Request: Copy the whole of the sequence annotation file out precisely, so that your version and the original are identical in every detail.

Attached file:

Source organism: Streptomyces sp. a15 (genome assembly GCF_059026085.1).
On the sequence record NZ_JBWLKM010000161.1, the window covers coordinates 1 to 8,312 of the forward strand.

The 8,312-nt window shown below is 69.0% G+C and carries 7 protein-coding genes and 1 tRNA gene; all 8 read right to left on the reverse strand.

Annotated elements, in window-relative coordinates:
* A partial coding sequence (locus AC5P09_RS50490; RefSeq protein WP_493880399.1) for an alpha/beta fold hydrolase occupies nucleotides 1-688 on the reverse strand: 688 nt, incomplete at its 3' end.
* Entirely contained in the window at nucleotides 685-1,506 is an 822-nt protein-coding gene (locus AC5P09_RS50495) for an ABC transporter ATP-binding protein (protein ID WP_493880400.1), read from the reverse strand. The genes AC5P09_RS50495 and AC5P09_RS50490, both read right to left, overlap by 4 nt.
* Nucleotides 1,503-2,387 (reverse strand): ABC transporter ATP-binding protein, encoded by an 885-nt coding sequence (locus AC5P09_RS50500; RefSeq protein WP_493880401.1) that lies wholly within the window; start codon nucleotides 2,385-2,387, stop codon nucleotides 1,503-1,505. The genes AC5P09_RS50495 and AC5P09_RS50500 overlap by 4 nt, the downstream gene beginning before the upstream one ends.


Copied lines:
Source organism: Streptomyces sp. a15 (genome assembly GCF_059026085.1).
On the sequence record NZ_JBWLKM010000161.1, the window covers coordinates 1 to 8,312 of the forward strand.

The 8,312-nt window shown below is 69.0% G+C and carries 7 protein-coding genes and 1 tRNA gene; all 8 read right to left on the reverse strand.

Annotated elements, in window-relative coordinates:
* A partial coding sequence (locus AC5P09_RS50490; RefSeq protein WP_493880399.1) for an alpha/beta fold hydrolase occupies nucleotides 1-688 on the reverse strand: 688 nt, incomplete at its 3' end.
* Entirely contained in the window at nucleotides 685-1,506 is an 822-nt protein-coding gene (locus AC5P09_RS50495) for an ABC transporter ATP-binding protein (protein ID WP_493880400.1), read from the reverse strand. The genes AC5P09_RS50495 and AC5P09_RS50490, both read right to left, overlap by 4 nt.
* Nucleotides 1,503-2,387 (reverse strand): ABC transporter ATP-binding protein, encoded by an 885-nt coding sequence (locus AC5P09_RS50500; RefSeq protein WP_493880401.1) that lies wholly within the window; start codon nucleotides 2,385-2,387, stop codon nucleotides 1,503-1,505. The genes AC5P09_RS50495 and AC5P09_RS50500 overlap by 4 nt, the downstream gene beginning before the upstream one ends.